Plot: Vic (Jeff Sibbach) was once a titan of the wrestling circuit, but when he killed an opponent in the squared circle, he stepped away from the sport and took a much different path in life. Now Vic runs a group home and he hosts a colorful band of youth offenders in need of guidance, a job he is well suited for, since even these troublemakers won’t push him around. He runs a tight ship and while he has some unorthodox methods, he manages to get through to the kids. But when new staff member Steve (Brick Bronsky) arrives, his more laid back, progressive approach is at odds with Vic’s hard nosed leadership style. The power struggle takes a backseat however, as some of the teens start to turn up dead. Has Vic snapped once again and gone on a murderous rampage or is there a darker force at work?
Entertainment Value: Movies like this make life worth living. Shot in 1994, but shelved for over two decades, Masked Mutilator was finally released to the public and thank the maker for that. The film was given new bookend segments, but the bulk of the run time is the 1994 content and in truth, the newly created podcast segments work well and aren’t a concern at all. The story of Masked Mutilator is an awesome one, as it is simply ridiculous in premise and then spirals into total 90s chaos, in a blend of horror, action, and quasi after school special. The movie runs under 80 minutes and wastes no time whatsoever, delivering colorful characters, outlandish dialogue, and low rent, but high entertainment action sequences. I love the performances, as the cast seems invested and brings a lot of enthusiasm to the roles, which means the already outrageous lines are that much more off the deep end. This kind of material benefits greatly from a game cast and Masked Mutilator is no exception, the cast shows up to go for broke and the film is taken to another level as a result. I had immense fun with this one, as the movie just had all I could have wanted from a regional 90s indie horror/wrestling movie plus more and as such, is highly, highly recommended.
If you like awkward seductions, you’ll love this movie, as it features one of the all time greats in that area. A young woman advises her potential mate of her recent shower, which has left her nice and loose. Aside from that glorious sequence, Masked Mutilator features several topless scenes and a nice landing strip during a full frontal scene, so it isn’t shy about the naked flesh. This is a horror movie about pro wrestlers, so you know it packs some fun violence. The bloodshed is effective, but don’t expect buckets of gore, as that doesn’t happen here. But the blood flows in non graphic ways and the movie is smart about how it implements the crimson, making you think you see a lot more than you actually do. The fight scenes are a lot of fun as well, incorporating all manner of pro wrestling movies into the mix. As for the dialogue, this is a goldmine of quotable, off the wall, and awkward lines. So many wonderful, memorable exchanges and one liners, it is like manna from heaven, to say the least. As I said before, the cast really goes for it and that makes the dialogue so much more fun. I mean wall to wall greatness, easily earns the full score. On the craziness front, the constant flow of wild dialogue, colorful characters brought to life by a game cast, unpredictable atmosphere, and that special “it” factor push the score up. I found the movie to be an absolute blast and will be revisiting it time and again.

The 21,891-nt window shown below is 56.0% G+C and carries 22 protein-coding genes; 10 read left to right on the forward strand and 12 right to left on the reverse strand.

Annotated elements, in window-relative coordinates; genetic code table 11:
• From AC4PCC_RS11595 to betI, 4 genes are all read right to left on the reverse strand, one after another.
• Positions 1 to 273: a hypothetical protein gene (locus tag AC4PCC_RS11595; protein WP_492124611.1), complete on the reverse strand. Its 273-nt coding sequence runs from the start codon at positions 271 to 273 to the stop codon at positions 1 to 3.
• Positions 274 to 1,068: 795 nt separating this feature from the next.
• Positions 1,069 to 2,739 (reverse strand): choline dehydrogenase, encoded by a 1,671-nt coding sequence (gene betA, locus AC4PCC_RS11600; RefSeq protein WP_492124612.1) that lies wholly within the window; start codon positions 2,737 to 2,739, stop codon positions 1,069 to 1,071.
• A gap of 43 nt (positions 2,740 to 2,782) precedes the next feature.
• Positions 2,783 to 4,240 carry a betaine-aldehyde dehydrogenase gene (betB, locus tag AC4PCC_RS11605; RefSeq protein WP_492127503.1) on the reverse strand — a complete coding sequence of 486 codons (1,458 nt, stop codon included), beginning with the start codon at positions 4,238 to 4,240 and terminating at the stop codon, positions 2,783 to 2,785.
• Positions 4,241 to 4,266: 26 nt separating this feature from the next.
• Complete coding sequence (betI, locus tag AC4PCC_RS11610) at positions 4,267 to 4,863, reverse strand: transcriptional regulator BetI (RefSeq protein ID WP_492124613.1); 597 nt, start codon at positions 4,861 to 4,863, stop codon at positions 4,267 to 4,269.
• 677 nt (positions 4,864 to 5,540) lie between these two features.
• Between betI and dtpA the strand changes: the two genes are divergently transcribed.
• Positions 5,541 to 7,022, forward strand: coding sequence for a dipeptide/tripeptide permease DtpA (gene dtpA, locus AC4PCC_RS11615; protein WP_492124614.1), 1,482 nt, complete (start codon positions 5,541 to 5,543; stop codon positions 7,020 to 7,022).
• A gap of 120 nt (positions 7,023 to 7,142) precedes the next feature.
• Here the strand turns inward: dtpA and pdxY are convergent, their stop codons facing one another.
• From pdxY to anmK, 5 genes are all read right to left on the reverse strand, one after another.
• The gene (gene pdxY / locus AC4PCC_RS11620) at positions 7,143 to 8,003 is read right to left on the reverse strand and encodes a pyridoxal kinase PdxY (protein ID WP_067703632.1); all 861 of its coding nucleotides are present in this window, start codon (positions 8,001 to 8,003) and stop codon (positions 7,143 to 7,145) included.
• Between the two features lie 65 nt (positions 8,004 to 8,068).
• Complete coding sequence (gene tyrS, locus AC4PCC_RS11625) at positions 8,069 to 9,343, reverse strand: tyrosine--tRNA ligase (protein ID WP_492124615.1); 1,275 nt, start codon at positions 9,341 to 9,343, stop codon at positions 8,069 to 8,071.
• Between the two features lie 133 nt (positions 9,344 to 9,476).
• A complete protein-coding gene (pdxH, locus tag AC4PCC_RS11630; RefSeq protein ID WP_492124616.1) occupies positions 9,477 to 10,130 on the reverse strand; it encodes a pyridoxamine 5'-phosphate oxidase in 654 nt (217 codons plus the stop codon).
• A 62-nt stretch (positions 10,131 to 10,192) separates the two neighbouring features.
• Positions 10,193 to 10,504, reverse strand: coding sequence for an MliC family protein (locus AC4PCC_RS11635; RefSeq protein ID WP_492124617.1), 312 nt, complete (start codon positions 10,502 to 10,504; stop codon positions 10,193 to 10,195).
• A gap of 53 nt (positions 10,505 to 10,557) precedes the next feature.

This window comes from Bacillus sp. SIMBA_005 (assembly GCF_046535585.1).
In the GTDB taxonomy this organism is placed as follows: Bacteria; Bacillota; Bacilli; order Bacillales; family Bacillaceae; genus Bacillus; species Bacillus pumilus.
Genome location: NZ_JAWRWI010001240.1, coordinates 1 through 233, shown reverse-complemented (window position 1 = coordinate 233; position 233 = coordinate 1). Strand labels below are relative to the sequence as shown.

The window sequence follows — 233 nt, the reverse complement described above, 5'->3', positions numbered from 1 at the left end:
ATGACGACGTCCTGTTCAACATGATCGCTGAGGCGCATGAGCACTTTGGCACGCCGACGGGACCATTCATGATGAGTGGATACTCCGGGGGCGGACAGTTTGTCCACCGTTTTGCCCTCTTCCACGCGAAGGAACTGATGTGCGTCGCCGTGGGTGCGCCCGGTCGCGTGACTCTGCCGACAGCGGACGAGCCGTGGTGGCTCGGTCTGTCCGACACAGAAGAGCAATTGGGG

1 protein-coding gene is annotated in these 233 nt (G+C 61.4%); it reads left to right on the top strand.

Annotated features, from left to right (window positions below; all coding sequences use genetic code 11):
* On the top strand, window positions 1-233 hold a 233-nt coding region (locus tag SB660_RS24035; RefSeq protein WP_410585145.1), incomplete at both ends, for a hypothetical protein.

Overall Insanity: 8/10
The Disc: The wonderful folks at Intervision Picture Corp have blessed with this Blu-ray release and the movie looks great, both the newly shot scenes and original filmed elements are up to snuff. Of course, the new scenes are razor sharp and the older footage shows its low budget roots, but that is unavoidable. The 90s scenes are the bulk of the movie and while a little rough, I can’t imagine how Masked Mutilator could look better and genre fans should be more than satisfied. The extras include a candid and informative cast & crew commentary, some audition tapes, and several interviews, again candid and open in content. You’ll learn about how the movie was made, but also the wild journey it took to finally find a release. A cool extra rounds out the disc with Mean Gene Okerlund interviewing star Tom Taylor at what seems to be a convention, quite a neat inclusion.